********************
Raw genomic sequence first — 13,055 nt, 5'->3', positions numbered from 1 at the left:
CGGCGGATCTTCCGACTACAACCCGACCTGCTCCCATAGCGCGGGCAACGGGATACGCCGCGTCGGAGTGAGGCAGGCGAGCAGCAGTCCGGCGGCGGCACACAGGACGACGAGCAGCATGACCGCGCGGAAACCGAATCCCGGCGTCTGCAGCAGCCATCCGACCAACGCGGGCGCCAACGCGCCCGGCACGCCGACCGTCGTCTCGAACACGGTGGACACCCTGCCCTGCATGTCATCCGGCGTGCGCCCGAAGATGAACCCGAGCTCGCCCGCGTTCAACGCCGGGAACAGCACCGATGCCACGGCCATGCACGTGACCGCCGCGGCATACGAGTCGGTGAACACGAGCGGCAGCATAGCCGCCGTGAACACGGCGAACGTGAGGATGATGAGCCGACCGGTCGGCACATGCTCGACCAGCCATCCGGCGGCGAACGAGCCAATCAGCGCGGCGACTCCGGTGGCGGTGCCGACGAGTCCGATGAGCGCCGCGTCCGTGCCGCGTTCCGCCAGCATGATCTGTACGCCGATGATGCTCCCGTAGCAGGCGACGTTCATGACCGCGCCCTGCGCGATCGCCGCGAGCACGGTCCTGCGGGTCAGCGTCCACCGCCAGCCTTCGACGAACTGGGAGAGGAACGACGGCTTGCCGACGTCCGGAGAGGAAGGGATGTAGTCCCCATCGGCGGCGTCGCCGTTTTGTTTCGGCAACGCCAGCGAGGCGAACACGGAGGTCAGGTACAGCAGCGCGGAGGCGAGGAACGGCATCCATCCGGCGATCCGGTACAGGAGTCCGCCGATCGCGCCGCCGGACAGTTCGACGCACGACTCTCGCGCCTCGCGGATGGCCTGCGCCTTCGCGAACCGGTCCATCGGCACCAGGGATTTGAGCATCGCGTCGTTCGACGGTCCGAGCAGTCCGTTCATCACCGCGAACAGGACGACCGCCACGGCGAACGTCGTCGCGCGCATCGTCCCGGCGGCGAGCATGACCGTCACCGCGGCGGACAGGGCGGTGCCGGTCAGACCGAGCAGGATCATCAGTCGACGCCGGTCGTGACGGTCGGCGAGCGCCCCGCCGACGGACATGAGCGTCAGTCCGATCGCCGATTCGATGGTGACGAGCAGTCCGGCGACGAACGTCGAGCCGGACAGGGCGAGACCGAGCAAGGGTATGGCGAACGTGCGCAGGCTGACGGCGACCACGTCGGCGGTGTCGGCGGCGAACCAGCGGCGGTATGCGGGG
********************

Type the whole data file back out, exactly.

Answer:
Raw genomic sequence first — 13,055 nt, 5'->3', positions numbered from 1 at the left:
CGGCGGATCTTCCGACTACAACCCGACCTGCTCCCATAGCGCGGGCAACGGGATACGCCGCGTCGGAGTGAGGCAGGCGAGCAGCAGTCCGGCGGCGGCACACAGGACGACGAGCAGCATGACCGCGCGGAAACCGAATCCCGGCGTCTGCAGCAGCCATCCGACCAACGCGGGCGCCAACGCGCCCGGCACGCCGACCGTCGTCTCGAACACGGTGGACACCCTGCCCTGCATGTCATCCGGCGTGCGCCCGAAGATGAACCCGAGCTCGCCCGCGTTCAACGCCGGGAACAGCACCGATGCCACGGCCATGCACGTGACCGCCGCGGCATACGAGTCGGTGAACACGAGCGGCAGCATAGCCGCCGTGAACACGGCGAACGTGAGGATGATGAGCCGACCGGTCGGCACATGCTCGACCAGCCATCCGGCGGCGAACGAGCCAATCAGCGCGGCGACTCCGGTGGCGGTGCCGACGAGTCCGATGAGCGCCGCGTCCGTGCCGCGTTCCGCCAGCATGATCTGTACGCCGATGATGCTCCCGTAGCAGGCGACGTTCATGACCGCGCCCTGCGCGATCGCCGCGAGCACGGTCCTGCGGGTCAGCGTCCACCGCCAGCCTTCGACGAACTGGGAGAGGAACGACGGCTTGCCGACGTCCGGAGAGGAAGGGATGTAGTCCCCATCGGCGGCGTCGCCGTTTTGTTTCGGCAACGCCAGCGAGGCGAACACGGAGGTCAGGTACAGCAGCGCGGAGGCGAGGAACGGCATCCATCCGGCGATCCGGTACAGGAGTCCGCCGATCGCGCCGCCGGACAGTTCGACGCACGACTCTCGCGCCTCGCGGATGGCCTGCGCCTTCGCGAACCGGTCCATCGGCACCAGGGATTTGAGCATCGCGTCGTTCGACGGTCCGAGCAGTCCGTTCATCACCGCGAACAGGACGACCGCCACGGCGAACGTCGTCGCGCGCATCGTCCCGGCGGCGAGCATGACCGTCACCGCGGCGGACAGGGCGGTGCCGGTCAGACCGAGCAGGATCATCAGTCGACGCCGGTCGTGACGGTCGGCGAGCGCCCCGCCGACGGACATGAGCGTCAGTCCGATCGCCGATTCGATGGTGACGAGCAGTCCGGCGACGAACGTCGAGCCGGACAGGGCGAGACCGAGCAAGGGTATGGCGAACGTGCGCAGGCTGACGGCGACCACGTCGGCGGTGTCGGCGGCGAACCAGCGGCGGTATGCGGGG